January can be a hard month for many, and a lot of people feel a bit of back to work blues. This can sometimes be too easily dismissed as simply pining for the summer months, but it can be more serious and can begin to affect people’s work lives. The winter blues are in fact something to take note of as an employer.
According to the NHS website, the winter blues (or seasonal affective disorder) affects around two million people in the UK, and more than 12m across Northern Europe.
What causes the winter blues?
There are plenty of contributing factors to people feeling a bit blue over the winter months.
These can include: returning to work after spending a long break with family and loved ones; being a little short of cash after an expensive Christmas season; and the lack of daylight hours and festive lights coming down, among other things.
These things may sound trivial on their own, but they can add up – even returning to a long commute after a week of lie ins can take its toll.
If employees are less happy at work than usual, they may become less productive, which can impact a company’s bottom line. Luckily, there are some things employers can do to battle the blues.
What to look out for
If employees become noticeable lethargic, start being less sociable or more irritable, it could be a case of seasonal affective disorder, or the winter blues.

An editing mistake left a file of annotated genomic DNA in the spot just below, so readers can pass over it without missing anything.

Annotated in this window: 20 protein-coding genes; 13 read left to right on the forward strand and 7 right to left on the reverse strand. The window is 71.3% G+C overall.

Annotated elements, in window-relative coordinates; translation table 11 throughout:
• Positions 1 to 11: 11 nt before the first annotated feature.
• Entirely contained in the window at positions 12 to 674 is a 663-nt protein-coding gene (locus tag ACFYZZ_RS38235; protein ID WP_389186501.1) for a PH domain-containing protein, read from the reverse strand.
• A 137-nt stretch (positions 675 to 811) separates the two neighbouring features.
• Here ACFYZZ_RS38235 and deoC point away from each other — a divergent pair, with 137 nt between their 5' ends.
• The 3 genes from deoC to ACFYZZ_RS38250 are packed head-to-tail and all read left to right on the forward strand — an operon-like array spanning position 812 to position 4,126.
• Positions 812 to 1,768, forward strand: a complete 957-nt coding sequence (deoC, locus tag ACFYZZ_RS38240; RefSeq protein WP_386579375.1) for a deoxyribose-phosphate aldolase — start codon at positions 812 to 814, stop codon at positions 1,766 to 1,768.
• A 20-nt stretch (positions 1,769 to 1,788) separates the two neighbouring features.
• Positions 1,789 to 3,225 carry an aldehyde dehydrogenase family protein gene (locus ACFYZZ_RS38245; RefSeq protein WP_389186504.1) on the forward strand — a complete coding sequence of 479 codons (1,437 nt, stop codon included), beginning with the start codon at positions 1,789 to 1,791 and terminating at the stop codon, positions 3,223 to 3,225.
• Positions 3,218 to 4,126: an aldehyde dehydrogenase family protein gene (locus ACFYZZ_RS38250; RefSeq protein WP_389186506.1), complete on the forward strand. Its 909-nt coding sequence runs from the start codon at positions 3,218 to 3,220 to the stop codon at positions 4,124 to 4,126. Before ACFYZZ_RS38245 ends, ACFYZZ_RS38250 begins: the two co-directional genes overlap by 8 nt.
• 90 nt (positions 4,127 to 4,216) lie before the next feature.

Of course, there is a difference between feeling a bit down and depression – it may help for employers to distribute leaflets on seasonal depression if they deem it necessary, to raise awareness and encourage any employees who need a bit of extra support to reach out.
Top tips for avoiding it
• Keep fit – keeping active can help, even if it’s just a light walk. Employees should be encouraged to use their lunch hour to get away from their desks and stretch their legs
• Get some daylight – one of the contributing factors to the winter blues is the lack of daylight, and this is exacerbated if you get up in the dark for work and leave when the sun has already set. This is just one more reason to make an effort to go outside on a lunch break
• Eat healthily – there might be lots of leftover goodies from Christmas, but overeating is a bad sign, and won’t do much for health and wellbeing. A fruit bowl in the office can work wonders
• Keep warm – Lots of people get bugs and colds around the winter months, and that doesn’t help shake the blues. Wrap up warm, and make sure the office is the right temperature to keep people ticking over.
As with anything, no advice is universal and what works for some employees might not work for others. It is important to get to know staff, and foster an open culture so that mental health issues can be discussed openly.
While these tips may help improve overall office morale, don’t be afraid to seek professional help where appropriate.
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